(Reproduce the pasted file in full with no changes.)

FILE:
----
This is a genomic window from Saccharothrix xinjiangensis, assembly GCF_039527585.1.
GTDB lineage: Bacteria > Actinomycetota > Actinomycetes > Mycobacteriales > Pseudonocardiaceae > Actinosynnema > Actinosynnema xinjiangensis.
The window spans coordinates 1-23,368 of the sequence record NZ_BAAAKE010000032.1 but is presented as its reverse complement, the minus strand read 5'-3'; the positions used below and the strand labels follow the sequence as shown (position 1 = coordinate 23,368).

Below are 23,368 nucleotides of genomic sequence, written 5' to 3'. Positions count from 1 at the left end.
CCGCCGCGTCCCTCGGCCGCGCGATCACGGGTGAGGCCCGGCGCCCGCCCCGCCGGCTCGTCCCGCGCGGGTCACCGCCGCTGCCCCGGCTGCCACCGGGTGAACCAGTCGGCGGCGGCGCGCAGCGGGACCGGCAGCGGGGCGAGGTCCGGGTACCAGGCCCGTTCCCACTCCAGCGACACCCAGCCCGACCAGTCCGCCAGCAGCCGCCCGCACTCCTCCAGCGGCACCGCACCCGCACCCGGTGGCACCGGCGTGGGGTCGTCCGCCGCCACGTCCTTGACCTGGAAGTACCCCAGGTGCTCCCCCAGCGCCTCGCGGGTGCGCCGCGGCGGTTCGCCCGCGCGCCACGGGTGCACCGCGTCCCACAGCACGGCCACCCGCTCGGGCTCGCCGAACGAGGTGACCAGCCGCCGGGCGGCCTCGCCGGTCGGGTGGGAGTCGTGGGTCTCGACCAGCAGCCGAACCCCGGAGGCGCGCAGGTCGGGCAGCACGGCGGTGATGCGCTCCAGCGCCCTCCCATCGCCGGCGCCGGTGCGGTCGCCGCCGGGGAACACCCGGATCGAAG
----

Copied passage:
This is a genomic window from Saccharothrix xinjiangensis, assembly GCF_039527585.1.
GTDB lineage: Bacteria > Actinomycetota > Actinomycetes > Mycobacteriales > Pseudonocardiaceae > Actinosynnema > Actinosynnema xinjiangensis.
The window spans coordinates 1-23,368 of the sequence record NZ_BAAAKE010000032.1 but is presented as its reverse complement, the minus strand read 5'-3'; the positions used below and the strand labels follow the sequence as shown (position 1 = coordinate 23,368).

Below are 23,368 nucleotides of genomic sequence, written 5' to 3'. Positions count from 1 at the left end.
CCGCCGCGTCCCTCGGCCGCGCGATCACGGGTGAGGCCCGGCGCCCGCCCCGCCGGCTCGTCCCGCGCGGGTCACCGCCGCTGCCCCGGCTGCCACCGGGTGAACCAGTCGGCGGCGGCGCGCAGCGGGACCGGCAGCGGGGCGAGGTCCGGGTACCAGGCCCGTTCCCACTCCAGCGACACCCAGCCCGACCAGTCCGCCAGCAGCCGCCCGCACTCCTCCAGCGGCACCGCACCCGCACCCGGTGGCACCGGCGTGGGGTCGTCCGCCGCCACGTCCTTGACCTGGAAGTACCCCAGGTGCTCCCCCAGCGCCTCGCGGGTGCGCCGCGGCGGTTCGCCCGCGCGCCACGGGTGCACCGCGTCCCACAGCACGGCCACCCGCTCGGGCTCGCCGAACGAGGTGACCAGCCGCCGGGCGGCCTCGCCGGTCGGGTGGGAGTCGTGGGTCTCGACCAGCAGCCGAACCCCGGAGGCGCGCAGGTCGGGCAGCACGGCGGTGATGCGCTCCAGCGCCCTCCCATCGCCGGCGCCGGTGCGGTCGCCGCCGGGGAACACCCGGATCGAAG